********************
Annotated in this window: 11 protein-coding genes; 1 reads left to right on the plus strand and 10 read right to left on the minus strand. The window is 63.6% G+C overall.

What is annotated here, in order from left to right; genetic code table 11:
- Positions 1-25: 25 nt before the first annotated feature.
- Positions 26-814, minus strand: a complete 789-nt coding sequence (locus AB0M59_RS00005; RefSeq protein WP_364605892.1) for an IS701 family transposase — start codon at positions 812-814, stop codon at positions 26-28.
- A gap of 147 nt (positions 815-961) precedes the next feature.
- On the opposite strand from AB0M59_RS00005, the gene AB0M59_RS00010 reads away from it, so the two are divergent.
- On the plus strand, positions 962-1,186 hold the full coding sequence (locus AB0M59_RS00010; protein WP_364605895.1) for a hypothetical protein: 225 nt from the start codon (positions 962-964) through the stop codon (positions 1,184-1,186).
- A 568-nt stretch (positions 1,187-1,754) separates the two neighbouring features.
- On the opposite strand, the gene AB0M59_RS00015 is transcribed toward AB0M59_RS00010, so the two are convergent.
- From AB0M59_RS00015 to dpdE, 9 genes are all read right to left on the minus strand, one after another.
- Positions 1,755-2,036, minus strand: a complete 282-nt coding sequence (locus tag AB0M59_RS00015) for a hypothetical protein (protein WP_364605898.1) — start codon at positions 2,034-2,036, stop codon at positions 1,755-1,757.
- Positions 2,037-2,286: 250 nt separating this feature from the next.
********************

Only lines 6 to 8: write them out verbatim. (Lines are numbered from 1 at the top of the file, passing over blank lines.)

- On the opposite strand from AB0M59_RS00005, the gene AB0M59_RS00010 reads away from it, so the two are divergent.
- On the plus strand, positions 962-1,186 hold the full coding sequence (locus AB0M59_RS00010; protein WP_364605895.1) for a hypothetical protein: 225 nt from the start codon (positions 962-964) through the stop codon (positions 1,184-1,186).
- A 568-nt stretch (positions 1,187-1,754) separates the two neighbouring features.